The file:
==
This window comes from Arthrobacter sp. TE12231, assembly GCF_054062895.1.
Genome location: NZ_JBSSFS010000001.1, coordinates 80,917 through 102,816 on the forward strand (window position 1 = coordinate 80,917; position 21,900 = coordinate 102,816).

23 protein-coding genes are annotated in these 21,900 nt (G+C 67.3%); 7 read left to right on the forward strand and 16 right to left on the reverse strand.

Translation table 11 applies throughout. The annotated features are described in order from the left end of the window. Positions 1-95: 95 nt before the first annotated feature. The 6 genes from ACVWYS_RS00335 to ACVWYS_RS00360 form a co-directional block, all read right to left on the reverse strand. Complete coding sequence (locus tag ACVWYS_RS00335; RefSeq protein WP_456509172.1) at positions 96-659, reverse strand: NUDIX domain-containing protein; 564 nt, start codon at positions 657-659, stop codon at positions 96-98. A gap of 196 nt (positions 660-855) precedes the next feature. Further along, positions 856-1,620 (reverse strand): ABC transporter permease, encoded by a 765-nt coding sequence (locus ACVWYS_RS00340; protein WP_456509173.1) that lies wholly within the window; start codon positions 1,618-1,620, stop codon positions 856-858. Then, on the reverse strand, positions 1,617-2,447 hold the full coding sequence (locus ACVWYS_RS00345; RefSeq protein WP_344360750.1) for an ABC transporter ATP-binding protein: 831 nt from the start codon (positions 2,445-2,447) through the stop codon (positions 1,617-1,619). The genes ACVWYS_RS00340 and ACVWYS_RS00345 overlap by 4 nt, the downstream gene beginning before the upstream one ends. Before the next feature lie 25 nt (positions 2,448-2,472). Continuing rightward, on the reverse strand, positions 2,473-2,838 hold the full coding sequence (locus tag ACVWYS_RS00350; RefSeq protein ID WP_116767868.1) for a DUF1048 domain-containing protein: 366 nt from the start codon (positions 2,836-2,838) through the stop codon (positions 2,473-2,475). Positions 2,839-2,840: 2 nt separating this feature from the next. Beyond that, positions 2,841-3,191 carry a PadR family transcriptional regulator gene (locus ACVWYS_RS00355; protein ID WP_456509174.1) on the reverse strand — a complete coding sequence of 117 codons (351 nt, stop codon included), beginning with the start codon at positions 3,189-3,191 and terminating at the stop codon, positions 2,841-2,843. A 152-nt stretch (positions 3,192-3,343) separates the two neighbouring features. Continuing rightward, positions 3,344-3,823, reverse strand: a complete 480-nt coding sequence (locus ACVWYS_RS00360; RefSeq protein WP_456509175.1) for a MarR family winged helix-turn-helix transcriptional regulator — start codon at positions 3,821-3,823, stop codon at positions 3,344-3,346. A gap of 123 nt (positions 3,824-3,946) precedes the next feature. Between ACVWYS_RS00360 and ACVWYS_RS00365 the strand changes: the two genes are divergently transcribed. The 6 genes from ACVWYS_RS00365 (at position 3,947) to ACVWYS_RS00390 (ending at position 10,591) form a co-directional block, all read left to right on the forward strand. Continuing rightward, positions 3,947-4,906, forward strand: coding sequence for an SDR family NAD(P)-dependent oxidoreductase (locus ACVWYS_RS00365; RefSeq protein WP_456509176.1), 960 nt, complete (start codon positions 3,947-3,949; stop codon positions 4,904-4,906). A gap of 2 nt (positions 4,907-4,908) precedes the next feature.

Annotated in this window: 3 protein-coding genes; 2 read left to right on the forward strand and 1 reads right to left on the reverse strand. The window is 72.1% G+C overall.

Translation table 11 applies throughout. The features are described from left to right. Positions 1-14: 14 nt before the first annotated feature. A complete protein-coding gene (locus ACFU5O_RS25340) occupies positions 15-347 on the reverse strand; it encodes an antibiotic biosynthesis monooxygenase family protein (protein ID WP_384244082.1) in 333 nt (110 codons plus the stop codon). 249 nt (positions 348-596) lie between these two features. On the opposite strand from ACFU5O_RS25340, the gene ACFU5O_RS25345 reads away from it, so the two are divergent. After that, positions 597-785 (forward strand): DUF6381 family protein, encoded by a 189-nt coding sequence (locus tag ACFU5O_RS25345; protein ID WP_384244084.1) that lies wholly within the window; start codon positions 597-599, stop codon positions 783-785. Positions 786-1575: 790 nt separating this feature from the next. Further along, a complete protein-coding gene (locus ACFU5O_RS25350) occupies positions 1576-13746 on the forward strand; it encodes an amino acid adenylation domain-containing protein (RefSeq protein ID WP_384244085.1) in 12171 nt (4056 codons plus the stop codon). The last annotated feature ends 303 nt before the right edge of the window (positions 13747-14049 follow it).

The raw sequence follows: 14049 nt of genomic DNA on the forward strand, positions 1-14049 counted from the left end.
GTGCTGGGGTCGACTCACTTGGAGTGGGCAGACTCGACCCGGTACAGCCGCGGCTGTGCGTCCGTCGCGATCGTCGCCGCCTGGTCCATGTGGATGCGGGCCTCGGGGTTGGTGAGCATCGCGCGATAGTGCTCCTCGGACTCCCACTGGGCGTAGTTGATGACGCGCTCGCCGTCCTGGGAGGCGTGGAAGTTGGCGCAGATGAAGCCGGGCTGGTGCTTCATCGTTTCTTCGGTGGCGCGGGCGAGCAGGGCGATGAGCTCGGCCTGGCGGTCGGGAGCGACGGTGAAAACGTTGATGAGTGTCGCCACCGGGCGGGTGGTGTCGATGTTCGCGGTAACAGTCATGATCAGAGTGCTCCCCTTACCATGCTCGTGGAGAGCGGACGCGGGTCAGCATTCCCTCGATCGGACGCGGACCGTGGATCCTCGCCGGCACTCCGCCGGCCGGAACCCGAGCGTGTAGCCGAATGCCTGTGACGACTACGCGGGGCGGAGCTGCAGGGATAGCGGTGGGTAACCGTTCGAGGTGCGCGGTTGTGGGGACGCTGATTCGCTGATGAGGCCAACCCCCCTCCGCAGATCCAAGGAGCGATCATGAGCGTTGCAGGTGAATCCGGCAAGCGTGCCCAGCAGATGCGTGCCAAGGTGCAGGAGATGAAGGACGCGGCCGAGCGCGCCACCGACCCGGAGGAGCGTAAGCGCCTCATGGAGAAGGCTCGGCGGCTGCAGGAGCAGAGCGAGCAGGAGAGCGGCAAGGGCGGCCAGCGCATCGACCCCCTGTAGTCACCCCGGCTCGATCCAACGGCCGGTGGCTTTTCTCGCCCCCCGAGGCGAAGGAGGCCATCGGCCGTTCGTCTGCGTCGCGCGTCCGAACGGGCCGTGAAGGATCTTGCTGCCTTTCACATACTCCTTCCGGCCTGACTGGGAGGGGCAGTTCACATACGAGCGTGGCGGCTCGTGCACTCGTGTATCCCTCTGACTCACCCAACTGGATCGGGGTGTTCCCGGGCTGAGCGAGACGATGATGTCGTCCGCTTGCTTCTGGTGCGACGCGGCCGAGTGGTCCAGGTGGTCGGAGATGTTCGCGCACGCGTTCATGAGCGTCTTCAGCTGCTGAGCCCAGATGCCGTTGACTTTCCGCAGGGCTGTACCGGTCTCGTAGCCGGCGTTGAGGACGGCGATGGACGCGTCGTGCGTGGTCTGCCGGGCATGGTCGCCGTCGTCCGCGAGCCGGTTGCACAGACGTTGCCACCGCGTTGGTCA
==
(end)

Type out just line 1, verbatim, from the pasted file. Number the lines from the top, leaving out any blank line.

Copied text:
This window comes from Arthrobacter sp. TE12231, assembly GCF_054062895.1.